Calendula (Calendula officinalis). The orange flowers of this plant are rich in carotenoids, antioxidants that protect against cell damage. Calendula is also an herbal soother that reduces eye inflammation. The flowers are especially rich in the carotenoid lutein, which prevents or stops the progression of macular degeneration (Journal of the American Medical Association, 1994, vol. 272, no. 1413). As a deterrent, take 15 to 30 drops of the liquid extract daily.

Get Your Sight Back
If your eyesight is already failing or you suffer from a progressive eye disease, don't despair. A few good herbal remedies are especially helpful in correcting the problem or alleviating symptoms.

Grape seed (Vitis spp). Europeans have used grape seed for several decades, but it is a relatively new supplement in the United States. The seed contains a powerful group of antioxidants called oligomeric proanthocyanidins (OPCs, or Pycnogenol), which reportedly alleviate cataract symptoms. Because grape seed increases circulation to the eye capillaries, the herb also helps treat macular degeneration. Herbal eye remedies often combine grape seed with ginkgo. For relief, take 200 mg per day in capsule form.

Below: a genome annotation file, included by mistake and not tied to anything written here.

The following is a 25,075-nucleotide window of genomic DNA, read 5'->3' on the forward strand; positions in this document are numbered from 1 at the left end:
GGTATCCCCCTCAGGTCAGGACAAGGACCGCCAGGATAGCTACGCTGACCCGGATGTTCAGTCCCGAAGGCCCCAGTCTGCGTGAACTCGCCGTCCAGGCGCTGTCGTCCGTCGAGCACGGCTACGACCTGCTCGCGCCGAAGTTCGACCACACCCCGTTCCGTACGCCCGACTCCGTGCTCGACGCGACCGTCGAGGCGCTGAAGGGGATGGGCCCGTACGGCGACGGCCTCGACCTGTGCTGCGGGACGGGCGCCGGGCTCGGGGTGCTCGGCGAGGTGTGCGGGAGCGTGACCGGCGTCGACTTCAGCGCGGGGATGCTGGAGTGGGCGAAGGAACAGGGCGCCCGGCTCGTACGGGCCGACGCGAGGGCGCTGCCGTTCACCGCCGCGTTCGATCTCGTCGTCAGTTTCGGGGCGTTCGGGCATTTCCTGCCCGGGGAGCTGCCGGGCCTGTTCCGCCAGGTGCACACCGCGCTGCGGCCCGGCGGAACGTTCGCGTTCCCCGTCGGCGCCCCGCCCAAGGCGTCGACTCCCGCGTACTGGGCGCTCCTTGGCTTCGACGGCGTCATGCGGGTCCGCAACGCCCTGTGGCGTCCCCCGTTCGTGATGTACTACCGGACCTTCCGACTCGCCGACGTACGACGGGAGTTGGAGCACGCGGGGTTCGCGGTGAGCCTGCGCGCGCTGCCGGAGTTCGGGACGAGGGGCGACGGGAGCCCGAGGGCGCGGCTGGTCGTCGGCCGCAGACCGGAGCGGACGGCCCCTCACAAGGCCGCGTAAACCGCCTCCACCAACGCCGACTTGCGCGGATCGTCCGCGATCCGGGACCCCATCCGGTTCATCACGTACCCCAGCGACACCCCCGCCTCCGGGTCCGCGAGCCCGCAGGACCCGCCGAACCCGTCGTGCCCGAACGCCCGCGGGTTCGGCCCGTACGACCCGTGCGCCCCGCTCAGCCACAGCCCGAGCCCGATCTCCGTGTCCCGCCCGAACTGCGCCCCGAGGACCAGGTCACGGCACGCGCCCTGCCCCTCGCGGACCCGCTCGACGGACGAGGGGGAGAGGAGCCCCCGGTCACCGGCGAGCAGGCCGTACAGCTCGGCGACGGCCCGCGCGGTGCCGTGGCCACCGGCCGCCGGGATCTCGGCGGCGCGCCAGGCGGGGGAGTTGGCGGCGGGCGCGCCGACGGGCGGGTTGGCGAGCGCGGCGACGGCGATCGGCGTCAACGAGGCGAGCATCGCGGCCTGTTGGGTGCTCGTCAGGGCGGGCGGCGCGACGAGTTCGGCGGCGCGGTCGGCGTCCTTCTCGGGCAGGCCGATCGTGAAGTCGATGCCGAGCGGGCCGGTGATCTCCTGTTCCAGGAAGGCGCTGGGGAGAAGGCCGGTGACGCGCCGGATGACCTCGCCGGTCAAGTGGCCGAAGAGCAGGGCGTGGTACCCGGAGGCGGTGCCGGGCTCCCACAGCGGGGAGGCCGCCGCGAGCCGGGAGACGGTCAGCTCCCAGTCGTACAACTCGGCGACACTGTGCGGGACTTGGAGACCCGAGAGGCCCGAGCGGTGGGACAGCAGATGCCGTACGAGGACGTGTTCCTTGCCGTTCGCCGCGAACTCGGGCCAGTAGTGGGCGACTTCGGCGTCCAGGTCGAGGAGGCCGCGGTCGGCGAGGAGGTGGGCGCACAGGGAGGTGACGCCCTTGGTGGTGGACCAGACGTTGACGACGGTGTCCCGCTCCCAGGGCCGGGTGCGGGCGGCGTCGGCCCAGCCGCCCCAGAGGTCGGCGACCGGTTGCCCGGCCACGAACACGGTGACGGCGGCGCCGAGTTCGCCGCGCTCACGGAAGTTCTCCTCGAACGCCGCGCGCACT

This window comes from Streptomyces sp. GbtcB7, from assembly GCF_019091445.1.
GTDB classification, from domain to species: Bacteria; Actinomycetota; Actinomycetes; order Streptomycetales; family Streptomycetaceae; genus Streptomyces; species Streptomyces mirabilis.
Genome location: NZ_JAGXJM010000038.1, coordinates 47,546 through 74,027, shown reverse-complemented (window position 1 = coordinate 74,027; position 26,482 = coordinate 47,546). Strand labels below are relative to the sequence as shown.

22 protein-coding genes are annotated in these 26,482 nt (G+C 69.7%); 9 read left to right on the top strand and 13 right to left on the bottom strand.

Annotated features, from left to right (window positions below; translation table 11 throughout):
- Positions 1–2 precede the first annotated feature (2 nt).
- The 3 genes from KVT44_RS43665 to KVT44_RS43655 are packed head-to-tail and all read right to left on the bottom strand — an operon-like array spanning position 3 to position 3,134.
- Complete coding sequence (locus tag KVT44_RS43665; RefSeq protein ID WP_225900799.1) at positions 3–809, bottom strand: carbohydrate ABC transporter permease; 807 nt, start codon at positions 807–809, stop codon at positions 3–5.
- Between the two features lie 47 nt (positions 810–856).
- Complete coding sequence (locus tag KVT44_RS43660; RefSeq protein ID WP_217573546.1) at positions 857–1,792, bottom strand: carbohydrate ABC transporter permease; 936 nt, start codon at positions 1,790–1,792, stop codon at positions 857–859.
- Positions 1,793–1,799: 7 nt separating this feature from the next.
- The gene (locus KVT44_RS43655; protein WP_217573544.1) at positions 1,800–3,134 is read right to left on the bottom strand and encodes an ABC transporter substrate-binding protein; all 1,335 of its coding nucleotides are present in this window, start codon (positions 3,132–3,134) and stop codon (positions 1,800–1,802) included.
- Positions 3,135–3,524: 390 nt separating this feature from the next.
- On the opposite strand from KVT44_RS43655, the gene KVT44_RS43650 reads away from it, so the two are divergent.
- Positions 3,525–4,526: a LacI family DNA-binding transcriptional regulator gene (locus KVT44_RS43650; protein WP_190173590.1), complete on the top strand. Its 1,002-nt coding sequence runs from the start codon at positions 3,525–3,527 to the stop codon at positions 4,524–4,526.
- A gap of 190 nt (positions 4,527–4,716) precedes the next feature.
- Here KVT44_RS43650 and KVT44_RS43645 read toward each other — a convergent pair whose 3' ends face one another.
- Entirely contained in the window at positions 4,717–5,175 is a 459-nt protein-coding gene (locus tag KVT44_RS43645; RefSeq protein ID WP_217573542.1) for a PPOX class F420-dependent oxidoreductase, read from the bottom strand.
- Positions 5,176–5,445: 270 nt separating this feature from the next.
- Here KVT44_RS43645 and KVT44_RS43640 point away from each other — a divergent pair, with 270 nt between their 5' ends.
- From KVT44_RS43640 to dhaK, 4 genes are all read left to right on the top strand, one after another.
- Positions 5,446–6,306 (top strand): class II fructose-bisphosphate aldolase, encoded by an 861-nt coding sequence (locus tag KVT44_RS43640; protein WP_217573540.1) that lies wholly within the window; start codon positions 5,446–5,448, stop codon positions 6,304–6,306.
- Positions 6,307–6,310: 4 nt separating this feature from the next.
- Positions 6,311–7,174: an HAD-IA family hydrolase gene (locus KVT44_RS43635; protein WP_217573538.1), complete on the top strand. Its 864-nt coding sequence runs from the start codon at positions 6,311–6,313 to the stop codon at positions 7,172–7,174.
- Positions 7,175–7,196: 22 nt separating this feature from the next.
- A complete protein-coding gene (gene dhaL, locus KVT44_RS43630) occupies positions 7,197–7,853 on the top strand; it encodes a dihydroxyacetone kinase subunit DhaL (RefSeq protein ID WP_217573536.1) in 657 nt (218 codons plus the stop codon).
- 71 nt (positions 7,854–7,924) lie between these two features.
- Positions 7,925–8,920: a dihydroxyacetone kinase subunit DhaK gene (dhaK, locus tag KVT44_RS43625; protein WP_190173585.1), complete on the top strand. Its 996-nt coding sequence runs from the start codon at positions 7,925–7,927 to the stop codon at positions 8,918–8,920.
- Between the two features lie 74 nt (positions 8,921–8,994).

For centuries, South Americans have used the leaves of the jaborandi tree to treat glaucoma patients. Jaborandi (Pilocarpus microphyllus). The Brazilian jaborandi tree is the source of the standard glaucoma medicine called pilocarpine. For centuries, South Americans have used the leaves as a folk medicine to reduce intraocular pressure in glaucoma patients. Herbalist Michael Moore, director of the Southwest School of Botanical Medicine in Bisbee, Arizona, also recommends the herb as a glaucoma treatment. His classes include lessons on how to use jaborandi to treat glaucoma and nerve inflammation of the eye, which is often associated with a degenerative eye disease, such as retinopathy. Although King's American Dispensatory (Eclectic, 1898) suggests using jaborandi liquid extract, the only form currently available in the United States is a homeopathic preparation in liquid, pellet, or tablet form.